As to stability, x86-64 is well past the "new" stage. The specification is 10 years old and processors based on it 7 years old - Linux support was almost immediate. Just how long does it take for you to consider it not bleeding edge anymore? :)

  • by vlm ( 69642 ) on Wednesday January 20, 2010 @04:29PM (#30837028)

    Why use freebsd with GNU apps, when you can just run freebsd?

    Then you'd be stuck with freebsd apps instead of GNU apps.

    If you have a mighty herd of servers, desktops, and kiosks, all sharing various automation scripts, supporting both freebsd and GNU command line apps could be a pain, due to subtle differences in command line options, etc. Its possible to create a blizzard of "if then" to work around, but why bother.

    But I am missing the improvement for Debian here.

    Overall, none really. The way ports work on Debian, is if enough people volunteer to maintain a port, and they are successful, then we have a new port. Heck, that is the way everything works in the Debian project, if something meets a certain standard of excellence, its in, no matter if its a package, docs, artwork, shared VCS, human language translation, a network service, a mirror, or in this case, a port. Debian is thankfully not a deletionist stronghold like that dumpy embarrassment known as wikipedia.

    This link provides a one page summary of each attempted Debian port, successful and ... not so successful : []

  • by vlm ( 69642 ) on Wednesday January 20, 2010 @04:45PM (#30837244)

    but other than a gui I see no outstanding advantage over the FBSD package system

    As a gauge of relative activity level in each package system:

    The weekly list of UPDATED (and possibly NEW) BSD packages at []

    is roughly equal in size to the weekly list of NEW Debian packages at []

    So, each week, there is about as much new stuff added to Debian as there is updated preexisting stuff in BSD.

  • Re:Holy moley ! (Score:5, Informative)

    by gmack ( 197796 ) <<gmack> <at> <>> on Wednesday January 20, 2010 @04:46PM (#30837254) Homepage Journal

    You missed out on the fact that there are more registers on 64 bit than the famously register starved 32 bit x86. More places to put things can't hurt even if your not dealing in 64 bit values.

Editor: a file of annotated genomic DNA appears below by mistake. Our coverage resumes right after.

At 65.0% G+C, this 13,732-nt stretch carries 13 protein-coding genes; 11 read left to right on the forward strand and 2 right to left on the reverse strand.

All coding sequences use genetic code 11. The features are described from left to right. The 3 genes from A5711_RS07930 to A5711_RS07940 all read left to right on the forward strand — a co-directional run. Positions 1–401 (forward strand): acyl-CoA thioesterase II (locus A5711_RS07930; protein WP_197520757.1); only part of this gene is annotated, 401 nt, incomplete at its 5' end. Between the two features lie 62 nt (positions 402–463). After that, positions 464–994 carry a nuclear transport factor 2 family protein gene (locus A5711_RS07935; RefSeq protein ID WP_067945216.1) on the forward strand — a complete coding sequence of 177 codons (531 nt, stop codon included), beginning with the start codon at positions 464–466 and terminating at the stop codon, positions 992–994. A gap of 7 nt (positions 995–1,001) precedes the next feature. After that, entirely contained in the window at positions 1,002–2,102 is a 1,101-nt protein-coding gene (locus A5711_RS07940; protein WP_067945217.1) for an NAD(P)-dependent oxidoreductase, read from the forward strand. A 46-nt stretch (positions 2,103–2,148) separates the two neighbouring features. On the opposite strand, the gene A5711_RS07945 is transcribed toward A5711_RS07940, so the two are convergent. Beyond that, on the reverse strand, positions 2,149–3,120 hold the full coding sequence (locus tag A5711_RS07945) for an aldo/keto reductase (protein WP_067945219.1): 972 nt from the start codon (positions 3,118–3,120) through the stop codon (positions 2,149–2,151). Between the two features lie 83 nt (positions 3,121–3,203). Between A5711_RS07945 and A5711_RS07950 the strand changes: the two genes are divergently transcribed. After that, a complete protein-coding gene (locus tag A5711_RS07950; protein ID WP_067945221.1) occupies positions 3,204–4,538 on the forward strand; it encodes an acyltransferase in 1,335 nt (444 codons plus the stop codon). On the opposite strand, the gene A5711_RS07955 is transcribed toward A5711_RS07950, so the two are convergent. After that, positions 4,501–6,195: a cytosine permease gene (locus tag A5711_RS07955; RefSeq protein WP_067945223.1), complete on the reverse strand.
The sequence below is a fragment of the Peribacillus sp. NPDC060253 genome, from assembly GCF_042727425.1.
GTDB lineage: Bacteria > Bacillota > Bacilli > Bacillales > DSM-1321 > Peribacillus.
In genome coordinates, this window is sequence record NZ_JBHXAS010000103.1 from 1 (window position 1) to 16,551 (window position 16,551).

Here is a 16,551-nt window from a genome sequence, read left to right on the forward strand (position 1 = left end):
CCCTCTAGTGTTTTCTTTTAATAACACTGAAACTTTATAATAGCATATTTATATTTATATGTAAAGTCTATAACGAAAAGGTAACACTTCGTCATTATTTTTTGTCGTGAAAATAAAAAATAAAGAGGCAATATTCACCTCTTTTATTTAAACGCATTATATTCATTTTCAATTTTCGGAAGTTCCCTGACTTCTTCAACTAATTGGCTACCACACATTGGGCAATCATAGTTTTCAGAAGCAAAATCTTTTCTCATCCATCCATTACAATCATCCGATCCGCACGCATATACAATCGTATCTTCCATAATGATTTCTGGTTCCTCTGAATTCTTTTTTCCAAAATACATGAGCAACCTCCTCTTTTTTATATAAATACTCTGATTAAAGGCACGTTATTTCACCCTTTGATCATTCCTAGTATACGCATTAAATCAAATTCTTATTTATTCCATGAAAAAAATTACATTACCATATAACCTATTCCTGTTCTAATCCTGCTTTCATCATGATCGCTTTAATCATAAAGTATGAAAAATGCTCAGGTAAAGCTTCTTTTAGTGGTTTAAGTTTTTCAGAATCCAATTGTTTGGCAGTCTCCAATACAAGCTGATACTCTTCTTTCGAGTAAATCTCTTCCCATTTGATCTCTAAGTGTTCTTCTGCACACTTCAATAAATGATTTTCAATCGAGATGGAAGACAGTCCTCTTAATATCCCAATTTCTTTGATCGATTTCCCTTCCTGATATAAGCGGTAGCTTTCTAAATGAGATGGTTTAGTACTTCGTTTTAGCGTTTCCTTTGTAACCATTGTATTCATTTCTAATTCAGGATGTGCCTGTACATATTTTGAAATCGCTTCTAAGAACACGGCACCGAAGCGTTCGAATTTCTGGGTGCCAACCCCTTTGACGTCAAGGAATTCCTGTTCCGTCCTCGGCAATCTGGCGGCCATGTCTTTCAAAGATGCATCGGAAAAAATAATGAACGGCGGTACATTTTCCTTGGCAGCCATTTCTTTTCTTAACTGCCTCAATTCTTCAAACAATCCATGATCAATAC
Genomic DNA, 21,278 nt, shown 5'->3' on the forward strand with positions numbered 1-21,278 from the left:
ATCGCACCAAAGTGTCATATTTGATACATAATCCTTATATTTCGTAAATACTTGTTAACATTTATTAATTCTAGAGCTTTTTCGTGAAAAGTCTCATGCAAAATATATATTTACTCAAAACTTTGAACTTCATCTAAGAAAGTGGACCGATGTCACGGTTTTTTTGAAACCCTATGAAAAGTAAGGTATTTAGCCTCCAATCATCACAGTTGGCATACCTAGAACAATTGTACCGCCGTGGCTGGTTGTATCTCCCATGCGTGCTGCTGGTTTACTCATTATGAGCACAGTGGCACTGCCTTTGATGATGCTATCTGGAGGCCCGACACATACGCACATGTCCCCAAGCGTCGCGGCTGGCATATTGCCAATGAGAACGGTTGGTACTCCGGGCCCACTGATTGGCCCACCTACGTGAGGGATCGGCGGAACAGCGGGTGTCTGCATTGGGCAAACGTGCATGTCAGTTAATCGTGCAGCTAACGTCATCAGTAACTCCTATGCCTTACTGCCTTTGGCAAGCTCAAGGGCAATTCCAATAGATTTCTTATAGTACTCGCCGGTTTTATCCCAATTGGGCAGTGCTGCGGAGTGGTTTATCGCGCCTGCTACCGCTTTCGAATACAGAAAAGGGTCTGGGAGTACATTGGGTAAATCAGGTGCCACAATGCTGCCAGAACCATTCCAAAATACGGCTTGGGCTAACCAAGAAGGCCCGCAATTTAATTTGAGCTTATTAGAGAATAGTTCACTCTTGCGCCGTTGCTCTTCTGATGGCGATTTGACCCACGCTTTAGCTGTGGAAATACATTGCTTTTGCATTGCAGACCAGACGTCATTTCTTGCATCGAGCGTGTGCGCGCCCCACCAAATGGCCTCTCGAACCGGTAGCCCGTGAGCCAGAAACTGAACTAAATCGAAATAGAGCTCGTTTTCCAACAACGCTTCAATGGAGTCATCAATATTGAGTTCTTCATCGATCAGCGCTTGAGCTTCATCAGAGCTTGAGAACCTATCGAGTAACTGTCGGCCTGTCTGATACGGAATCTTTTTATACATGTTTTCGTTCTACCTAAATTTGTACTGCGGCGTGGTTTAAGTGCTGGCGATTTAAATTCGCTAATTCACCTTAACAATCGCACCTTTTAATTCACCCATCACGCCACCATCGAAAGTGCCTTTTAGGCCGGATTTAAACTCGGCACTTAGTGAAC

The problem with 64 bit is that a lot of code is still hand tuned to the maximum possible performance on 32 bit arches and in at least a couple of the cases listed in the benchmarks I wouldn't be shocked if there was some hand done assembler involved. I have also noticed GCC has some performance tweaks that work around the lack of registers on 32 bit that also tend to get enabled in 64 bit..

  • by Henk Poley ( 308046 ) on Wednesday January 20, 2010 @04:47PM (#30837268) Homepage

    Linux 2.6.30 is from Jun 9 2009. The latest patchset though is from December 3rd.

  • by TheRaven64 ( 641858 ) on Wednesday January 20, 2010 @04:52PM (#30837346) Journal

    The FreeBSD kernel gives you a few nice things. ZFS, DTrace, and a high-performance in-kernel sound system that eliminates the need to mess about with things like PulseAudio just to get half a dozen applications going 'bing' at the same time while another one plays music (although this got a lot of improvements in the FreeBSD 8 kernel, which isn't in Debian yet, as did ZFS). It also gives you the ULE scheduler, which has had several years of testing and refinement (unlike Linux's scheduler-of-the-week) and performs very well (was outperforming Linux by a large margin on 8+ cores, now they're pretty similar). It includes Jails, which are like chroot but with a complete environment inside so you can have a different IP, different users, and so on in a jail (and you can create them with a complete clone of a skeleton system almost instantly with ZFS clones).

    As to why you'd use Debian rather than FreeBSD, the big difference is glibc rather than BSD libc. When people talk about Linuxisms in code, they most often really mean GNUisms and the code depends on something weird in glibc, rather than on anything specific to the kernel. It will therefore work with glibc on kFreeBSD just as it would with glibc on Linux. You may also prefer the GNU userland utilities. Some people install these on FreeBSD anyway, but with Debian they are the default ones. This means that a few other common GNUisms (e.g. assuming that /bin/sh is bash and that POSIX utilities accept GNU arguments in shell scripts) will work.